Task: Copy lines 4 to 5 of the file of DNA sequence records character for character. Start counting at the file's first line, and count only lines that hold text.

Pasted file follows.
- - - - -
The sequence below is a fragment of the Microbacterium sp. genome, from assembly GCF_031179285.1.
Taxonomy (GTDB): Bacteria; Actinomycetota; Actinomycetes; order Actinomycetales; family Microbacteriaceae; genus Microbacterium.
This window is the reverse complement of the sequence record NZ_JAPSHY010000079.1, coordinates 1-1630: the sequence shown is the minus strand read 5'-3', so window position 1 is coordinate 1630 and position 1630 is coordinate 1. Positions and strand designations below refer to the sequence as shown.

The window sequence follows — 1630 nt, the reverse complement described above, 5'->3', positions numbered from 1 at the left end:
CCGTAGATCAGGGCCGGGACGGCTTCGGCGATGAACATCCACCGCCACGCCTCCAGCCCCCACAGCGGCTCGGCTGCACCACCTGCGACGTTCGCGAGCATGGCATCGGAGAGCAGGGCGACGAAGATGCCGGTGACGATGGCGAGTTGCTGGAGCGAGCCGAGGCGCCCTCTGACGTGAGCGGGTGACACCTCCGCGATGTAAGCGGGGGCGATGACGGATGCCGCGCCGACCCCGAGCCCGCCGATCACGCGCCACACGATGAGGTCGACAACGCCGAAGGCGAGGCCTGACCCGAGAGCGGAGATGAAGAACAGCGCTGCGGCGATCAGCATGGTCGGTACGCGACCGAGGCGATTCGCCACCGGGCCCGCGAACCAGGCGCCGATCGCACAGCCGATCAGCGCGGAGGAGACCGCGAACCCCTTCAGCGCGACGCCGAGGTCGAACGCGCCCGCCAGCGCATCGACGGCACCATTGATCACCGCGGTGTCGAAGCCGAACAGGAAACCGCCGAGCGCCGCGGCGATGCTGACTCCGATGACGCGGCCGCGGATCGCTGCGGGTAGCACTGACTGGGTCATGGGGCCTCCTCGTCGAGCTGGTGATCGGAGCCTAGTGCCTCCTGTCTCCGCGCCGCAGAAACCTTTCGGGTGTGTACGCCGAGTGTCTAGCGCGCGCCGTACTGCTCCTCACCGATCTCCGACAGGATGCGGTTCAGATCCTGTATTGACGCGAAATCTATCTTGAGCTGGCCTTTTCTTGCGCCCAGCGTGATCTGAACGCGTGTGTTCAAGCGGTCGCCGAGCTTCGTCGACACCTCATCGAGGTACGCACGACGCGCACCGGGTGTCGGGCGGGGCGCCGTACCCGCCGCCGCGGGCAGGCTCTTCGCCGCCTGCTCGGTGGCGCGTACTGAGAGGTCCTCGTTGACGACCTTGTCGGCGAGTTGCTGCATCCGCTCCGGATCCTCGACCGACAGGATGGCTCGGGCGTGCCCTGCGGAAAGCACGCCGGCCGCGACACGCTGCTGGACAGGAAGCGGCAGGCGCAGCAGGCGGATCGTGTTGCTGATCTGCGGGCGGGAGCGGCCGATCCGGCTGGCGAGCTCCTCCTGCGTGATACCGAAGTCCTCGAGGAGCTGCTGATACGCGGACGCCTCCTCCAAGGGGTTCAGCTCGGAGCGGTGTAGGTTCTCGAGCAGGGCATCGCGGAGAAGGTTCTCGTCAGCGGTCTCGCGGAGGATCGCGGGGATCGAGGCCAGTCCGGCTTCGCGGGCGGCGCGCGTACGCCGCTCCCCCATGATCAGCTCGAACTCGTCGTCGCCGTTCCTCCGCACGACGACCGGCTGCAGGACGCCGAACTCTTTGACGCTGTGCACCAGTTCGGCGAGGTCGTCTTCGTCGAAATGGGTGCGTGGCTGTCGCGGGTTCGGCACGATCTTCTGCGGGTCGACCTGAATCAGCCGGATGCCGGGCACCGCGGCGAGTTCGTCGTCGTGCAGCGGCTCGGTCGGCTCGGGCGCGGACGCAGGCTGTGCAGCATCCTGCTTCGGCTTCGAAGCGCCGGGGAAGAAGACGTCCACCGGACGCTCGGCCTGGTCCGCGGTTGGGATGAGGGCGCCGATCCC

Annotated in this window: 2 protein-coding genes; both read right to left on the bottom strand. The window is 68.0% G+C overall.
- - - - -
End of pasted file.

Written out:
The window sequence follows — 1630 nt, the reverse complement described above, 5'->3', positions numbered from 1 at the left end:
CCGTAGATCAGGGCCGGGACGGCTTCGGCGATGAACATCCACCGCCACGCCTCCAGCCCCCACAGCGGCTCGGCTGCACCACCTGCGACGTTCGCGAGCATGGCATCGGAGAGCAGGGCGACGAAGATGCCGGTGACGATGGCGAGTTGCTGGAGCGAGCCGAGGCGCCCTCTGACGTGAGCGGGTGACACCTCCGCGATGTAAGCGGGGGCGATGACGGATGCCGCGCCGACCCCGAGCCCGCCGATCACGCGCCACACGATGAGGTCGACAACGCCGAAGGCGAGGCCTGACCCGAGAGCGGAGATGAAGAACAGCGCTGCGGCGATCAGCATGGTCGGTACGCGACCGAGGCGATTCGCCACCGGGCCCGCGAACCAGGCGCCGATCGCACAGCCGATCAGCGCGGAGGAGACCGCGAACCCCTTCAGCGCGACGCCGAGGTCGAACGCGCCCGCCAGCGCATCGACGGCACCATTGATCACCGCGGTGTCGAAGCCGAACAGGAAACCGCCGAGCGCCGCGGCGATGCTGACTCCGATGACGCGGCCGCGGATCGCTGCGGGTAGCACTGACTGGGTCATGGGGCCTCCTCGTCGAGCTGGTGATCGGAGCCTAGTGCCTCCTGTCTCCGCGCCGCAGAAACCTTTCGGGTGTGTACGCCGAGTGTCTAGCGCGCGCCGTACTGCTCCTCACCGATCTCCGACAGGATGCGGTTCAGATCCTGTATTGACGCGAAATCTATCTTGAGCTGGCCTTTTCTTGCGCCCAGCGTGATCTGAACGCGTGTGTTCAAGCGGTCGCCGAGCTTCGTCGACACCTCATCGAGGTACGCACGACGCGCACCGGGTGTCGGGCGGGGCGCCGTACCCGCCGCCGCGGGCAGGCTCTTCGCCGCCTGCTCGGTGGCGCGTACTGAGAGGTCCTCGTTGACGACCTTGTCGGCGAGTTGCTGCATCCGCTCCGGATCCTCGACCGACAGGATGGCTCGGGCGTGCCCTGCGGAAAGCACGCCGGCCGCGACACGCTGCTGGACAGGAAGCGGCAGGCGCAGCAGGCGGATCGTGTTGCTGATCTGCGGGCGGGAGCGGCCGATCCGGCTGGCGAGCTCCTCCTGCGTGATACCGAAGTCCTCGAGGAGCTGCTGATACGCGGACGCCTCCTCCAAGGGGTTCAGCTCGGAGCGGTGTAGGTTCTCGAGCAGGGCATCGCGGAGAAGGTTCTCGTCAGCGGTCTCGCGGAGGATCGCGGGGATCGAGGCCAGTCCGGCTTCGCGGGCGGCGCGCGTACGCCGCTCCCCCATGATCAGCTCGAACTCGTCGTCGCCGTTCCTCCGCACGACGACCGGCTGCAGGACGCCGAACTCTTTGACGCTGTGCACCAGTTCGGCGAGGTCGTCTTCGTCGAAATGGGTGCGTGGCTGTCGCGGGTTCGGCACGATCTTCTGCGGGTCGACCTGAATCAGCCGGATGCCGGGCACCGCGGCGAGTTCGTCGTCGTGCAGCGGCTCGGTCGGCTCGGGCGCGGACGCAGGCTGTGCAGCATCCTGCTTCGGCTTCGAAGCGCCGGGGAAGAAGACGTCCACCGGACGCTCGGCCTGGTCCGCGGTTGGGATGAGGGCGCCGATCCC